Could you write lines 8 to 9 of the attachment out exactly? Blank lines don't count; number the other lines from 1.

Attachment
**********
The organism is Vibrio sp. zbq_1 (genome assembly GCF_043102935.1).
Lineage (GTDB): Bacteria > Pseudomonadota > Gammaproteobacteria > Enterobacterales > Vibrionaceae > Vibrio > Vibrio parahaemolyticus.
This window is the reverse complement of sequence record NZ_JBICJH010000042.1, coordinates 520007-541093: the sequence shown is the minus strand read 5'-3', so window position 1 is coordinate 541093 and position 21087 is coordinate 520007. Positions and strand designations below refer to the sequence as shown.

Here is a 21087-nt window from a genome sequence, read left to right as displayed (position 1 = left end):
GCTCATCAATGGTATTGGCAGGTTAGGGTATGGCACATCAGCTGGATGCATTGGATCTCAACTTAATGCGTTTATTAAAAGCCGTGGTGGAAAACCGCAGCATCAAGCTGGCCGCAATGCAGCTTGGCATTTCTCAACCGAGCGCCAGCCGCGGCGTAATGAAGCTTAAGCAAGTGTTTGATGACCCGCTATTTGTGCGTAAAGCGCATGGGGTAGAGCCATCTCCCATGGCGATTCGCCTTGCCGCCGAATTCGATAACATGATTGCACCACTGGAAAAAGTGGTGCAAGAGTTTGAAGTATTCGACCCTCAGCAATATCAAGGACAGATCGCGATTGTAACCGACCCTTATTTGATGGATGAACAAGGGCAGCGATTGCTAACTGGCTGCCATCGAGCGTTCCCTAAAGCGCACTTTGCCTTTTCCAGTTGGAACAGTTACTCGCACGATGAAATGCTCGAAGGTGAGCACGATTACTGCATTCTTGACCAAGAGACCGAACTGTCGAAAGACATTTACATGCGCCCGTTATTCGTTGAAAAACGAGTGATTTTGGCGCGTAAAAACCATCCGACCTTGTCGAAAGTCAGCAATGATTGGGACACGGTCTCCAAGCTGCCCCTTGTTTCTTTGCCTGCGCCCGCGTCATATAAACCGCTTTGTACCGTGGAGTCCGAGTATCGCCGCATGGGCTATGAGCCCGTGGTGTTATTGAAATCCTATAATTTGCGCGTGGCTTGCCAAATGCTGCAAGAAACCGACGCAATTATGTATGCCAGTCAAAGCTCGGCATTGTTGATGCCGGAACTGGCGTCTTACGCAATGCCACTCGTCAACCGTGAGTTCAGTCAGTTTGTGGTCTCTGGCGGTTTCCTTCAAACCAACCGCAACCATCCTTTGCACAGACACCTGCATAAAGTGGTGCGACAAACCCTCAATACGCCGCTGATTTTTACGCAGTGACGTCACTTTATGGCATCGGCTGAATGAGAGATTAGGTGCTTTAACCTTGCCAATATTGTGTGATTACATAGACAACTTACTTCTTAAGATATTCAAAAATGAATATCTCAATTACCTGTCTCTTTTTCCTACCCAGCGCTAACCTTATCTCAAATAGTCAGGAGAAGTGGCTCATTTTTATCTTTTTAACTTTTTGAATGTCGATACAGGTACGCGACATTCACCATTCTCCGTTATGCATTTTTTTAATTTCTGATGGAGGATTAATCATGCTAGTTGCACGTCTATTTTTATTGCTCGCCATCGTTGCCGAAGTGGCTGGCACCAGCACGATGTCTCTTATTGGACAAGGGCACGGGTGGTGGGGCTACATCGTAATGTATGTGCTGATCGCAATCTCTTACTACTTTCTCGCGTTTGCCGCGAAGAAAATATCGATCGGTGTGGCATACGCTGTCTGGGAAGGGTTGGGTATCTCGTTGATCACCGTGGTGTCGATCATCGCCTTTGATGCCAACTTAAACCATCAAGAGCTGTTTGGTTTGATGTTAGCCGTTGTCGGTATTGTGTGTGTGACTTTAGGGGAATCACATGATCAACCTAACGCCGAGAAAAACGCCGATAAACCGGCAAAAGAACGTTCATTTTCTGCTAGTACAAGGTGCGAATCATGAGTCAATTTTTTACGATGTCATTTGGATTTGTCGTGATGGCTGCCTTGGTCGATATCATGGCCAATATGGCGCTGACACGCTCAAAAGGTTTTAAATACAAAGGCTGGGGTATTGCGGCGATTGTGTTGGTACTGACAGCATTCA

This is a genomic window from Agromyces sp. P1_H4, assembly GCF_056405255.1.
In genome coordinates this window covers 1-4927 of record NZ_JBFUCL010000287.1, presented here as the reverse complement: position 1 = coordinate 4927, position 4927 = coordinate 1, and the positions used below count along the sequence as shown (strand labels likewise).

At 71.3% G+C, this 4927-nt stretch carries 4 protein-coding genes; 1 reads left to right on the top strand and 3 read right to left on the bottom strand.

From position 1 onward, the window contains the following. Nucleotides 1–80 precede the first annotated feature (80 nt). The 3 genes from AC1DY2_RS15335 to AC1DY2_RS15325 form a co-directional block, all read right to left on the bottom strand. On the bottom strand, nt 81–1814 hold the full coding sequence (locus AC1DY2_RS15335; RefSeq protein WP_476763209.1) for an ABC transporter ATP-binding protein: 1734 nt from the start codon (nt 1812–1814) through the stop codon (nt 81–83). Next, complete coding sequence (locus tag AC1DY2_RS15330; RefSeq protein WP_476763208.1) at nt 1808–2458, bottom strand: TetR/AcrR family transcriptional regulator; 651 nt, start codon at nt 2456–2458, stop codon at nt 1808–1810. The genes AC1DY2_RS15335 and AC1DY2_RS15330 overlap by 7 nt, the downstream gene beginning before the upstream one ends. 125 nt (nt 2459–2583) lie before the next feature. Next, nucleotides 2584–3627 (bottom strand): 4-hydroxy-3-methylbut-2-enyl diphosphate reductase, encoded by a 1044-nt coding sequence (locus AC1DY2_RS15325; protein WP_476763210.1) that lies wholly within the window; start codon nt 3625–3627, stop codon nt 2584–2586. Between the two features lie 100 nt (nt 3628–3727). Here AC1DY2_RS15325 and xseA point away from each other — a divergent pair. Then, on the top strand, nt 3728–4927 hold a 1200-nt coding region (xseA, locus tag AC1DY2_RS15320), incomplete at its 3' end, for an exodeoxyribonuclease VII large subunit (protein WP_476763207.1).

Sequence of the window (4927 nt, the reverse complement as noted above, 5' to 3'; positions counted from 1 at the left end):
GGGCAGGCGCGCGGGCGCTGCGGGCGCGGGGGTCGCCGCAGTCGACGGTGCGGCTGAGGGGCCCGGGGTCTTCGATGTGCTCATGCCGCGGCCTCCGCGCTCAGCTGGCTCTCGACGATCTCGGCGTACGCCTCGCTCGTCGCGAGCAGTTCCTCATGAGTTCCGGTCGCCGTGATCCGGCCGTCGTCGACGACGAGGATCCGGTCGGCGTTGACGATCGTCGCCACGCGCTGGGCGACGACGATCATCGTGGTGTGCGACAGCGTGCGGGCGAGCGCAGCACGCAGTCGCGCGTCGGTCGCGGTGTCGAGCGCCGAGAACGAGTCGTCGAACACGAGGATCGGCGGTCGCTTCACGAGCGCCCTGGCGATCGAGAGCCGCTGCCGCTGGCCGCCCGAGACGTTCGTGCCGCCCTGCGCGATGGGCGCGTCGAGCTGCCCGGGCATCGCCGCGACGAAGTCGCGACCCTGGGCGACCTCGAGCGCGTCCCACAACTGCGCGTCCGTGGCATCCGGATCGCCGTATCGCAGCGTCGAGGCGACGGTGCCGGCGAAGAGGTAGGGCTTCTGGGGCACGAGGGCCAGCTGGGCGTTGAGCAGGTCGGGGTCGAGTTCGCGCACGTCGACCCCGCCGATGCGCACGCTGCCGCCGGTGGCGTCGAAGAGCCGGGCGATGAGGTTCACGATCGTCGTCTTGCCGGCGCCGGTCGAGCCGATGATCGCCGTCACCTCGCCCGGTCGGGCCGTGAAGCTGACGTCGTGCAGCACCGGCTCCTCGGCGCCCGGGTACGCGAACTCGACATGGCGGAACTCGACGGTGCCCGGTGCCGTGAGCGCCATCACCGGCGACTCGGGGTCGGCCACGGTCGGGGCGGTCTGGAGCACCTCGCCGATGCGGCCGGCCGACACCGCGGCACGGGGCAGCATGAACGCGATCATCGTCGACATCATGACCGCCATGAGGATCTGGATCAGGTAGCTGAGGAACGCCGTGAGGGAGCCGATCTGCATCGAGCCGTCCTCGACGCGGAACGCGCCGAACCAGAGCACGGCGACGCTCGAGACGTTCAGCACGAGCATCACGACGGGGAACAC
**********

At 71.3% G+C, this 4927-nt stretch carries 4 protein-coding genes; 1 reads left to right on the top strand and 3 read right to left on the bottom strand.

From position 1 onward, the window contains the following. Nucleotides 1–80 precede the first annotated feature (80 nt). The 3 genes from AC1DY2_RS15335 to AC1DY2_RS15325 form a co-directional block, all read right to left on the bottom strand. On the bottom strand, nt 81–1814 hold the full coding sequence (locus AC1DY2_RS15335; RefSeq protein WP_476763209.1) for an ABC transporter ATP-binding protein: 1734 nt from the start codon (nt 1812–1814) through the stop codon (nt 81–83). Next, complete coding sequence (locus tag AC1DY2_RS15330; RefSeq protein WP_476763208.1) at nt 1808–2458, bottom strand: TetR/AcrR family transcriptional regulator; 651 nt, start codon at nt 2456–2458, stop codon at nt 1808–1810. The genes AC1DY2_RS15335 and AC1DY2_RS15330 overlap by 7 nt, the downstream gene beginning before the upstream one ends. 125 nt (nt 2459–2583) lie before the next feature. Next, nucleotides 2584–3627 (bottom strand): 4-hydroxy-3-methylbut-2-enyl diphosphate reductase, encoded by a 1044-nt coding sequence (locus AC1DY2_RS15325; protein WP_476763210.1) that lies wholly within the window; start codon nt 3625–3627, stop codon nt 2584–2586. Between the two features lie 100 nt (nt 3628–3727). Here AC1DY2_RS15325 and xseA point away from each other — a divergent pair. Then, on the top strand, nt 3728–4927 hold a 1200-nt coding region (xseA, locus tag AC1DY2_RS15320), incomplete at its 3' end, for an exodeoxyribonuclease VII large subunit (protein WP_476763207.1).